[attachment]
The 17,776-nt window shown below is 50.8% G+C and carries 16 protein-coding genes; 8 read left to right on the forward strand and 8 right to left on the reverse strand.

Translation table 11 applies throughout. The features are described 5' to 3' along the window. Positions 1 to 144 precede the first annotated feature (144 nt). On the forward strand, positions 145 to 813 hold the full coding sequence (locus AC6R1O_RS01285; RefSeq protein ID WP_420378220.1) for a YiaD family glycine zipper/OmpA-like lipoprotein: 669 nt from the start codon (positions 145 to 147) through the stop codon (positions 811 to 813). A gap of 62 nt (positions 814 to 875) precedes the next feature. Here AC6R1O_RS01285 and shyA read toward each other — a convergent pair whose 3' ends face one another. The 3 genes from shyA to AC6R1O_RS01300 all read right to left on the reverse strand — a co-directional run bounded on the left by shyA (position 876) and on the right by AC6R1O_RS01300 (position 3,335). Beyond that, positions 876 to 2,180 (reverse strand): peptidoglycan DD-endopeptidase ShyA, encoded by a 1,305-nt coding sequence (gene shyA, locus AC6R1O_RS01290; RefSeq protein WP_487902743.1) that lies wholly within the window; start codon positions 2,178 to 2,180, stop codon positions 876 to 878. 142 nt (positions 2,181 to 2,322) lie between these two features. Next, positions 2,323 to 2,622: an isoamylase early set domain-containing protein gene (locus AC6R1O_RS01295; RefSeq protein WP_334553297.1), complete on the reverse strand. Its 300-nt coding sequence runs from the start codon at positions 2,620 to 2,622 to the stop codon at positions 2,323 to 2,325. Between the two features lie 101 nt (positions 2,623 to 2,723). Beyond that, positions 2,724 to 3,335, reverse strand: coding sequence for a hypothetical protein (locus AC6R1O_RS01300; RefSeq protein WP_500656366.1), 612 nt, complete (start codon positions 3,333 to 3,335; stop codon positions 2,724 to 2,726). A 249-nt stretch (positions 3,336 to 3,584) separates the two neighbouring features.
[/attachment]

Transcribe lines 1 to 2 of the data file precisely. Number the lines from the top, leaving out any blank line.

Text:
The 17,776-nt window shown below is 50.8% G+C and carries 16 protein-coding genes; 8 read left to right on the forward strand and 8 right to left on the reverse strand.

Translation table 11 applies throughout. The features are described 5' to 3' along the window. Positions 1 to 144 precede the first annotated feature (144 nt). On the forward strand, positions 145 to 813 hold the full coding sequence (locus AC6R1O_RS01285; RefSeq protein ID WP_420378220.1) for a YiaD family glycine zipper/OmpA-like lipoprotein: 669 nt from the start codon (positions 145 to 147) through the stop codon (positions 811 to 813). A gap of 62 nt (positions 814 to 875) precedes the next feature. Here AC6R1O_RS01285 and shyA read toward each other — a convergent pair whose 3' ends face one another. The 3 genes from shyA to AC6R1O_RS01300 all read right to left on the reverse strand — a co-directional run bounded on the left by shyA (position 876) and on the right by AC6R1O_RS01300 (position 3,335). Beyond that, positions 876 to 2,180 (reverse strand): peptidoglycan DD-endopeptidase ShyA, encoded by a 1,305-nt coding sequence (gene shyA, locus AC6R1O_RS01290; RefSeq protein WP_487902743.1) that lies wholly within the window; start codon positions 2,178 to 2,180, stop codon positions 876 to 878. 142 nt (positions 2,181 to 2,322) lie between these two features. Next, positions 2,323 to 2,622: an isoamylase early set domain-containing protein gene (locus AC6R1O_RS01295; RefSeq protein WP_334553297.1), complete on the reverse strand. Its 300-nt coding sequence runs from the start codon at positions 2,620 to 2,622 to the stop codon at positions 2,323 to 2,325. Between the two features lie 101 nt (positions 2,623 to 2,723). Beyond that, positions 2,724 to 3,335, reverse strand: coding sequence for a hypothetical protein (locus AC6R1O_RS01300; RefSeq protein WP_500656366.1), 612 nt, complete (start codon positions 3,333 to 3,335; stop codon positions 2,724 to 2,726). A 249-nt stretch (positions 3,336 to 3,584) separates the two neighbouring features.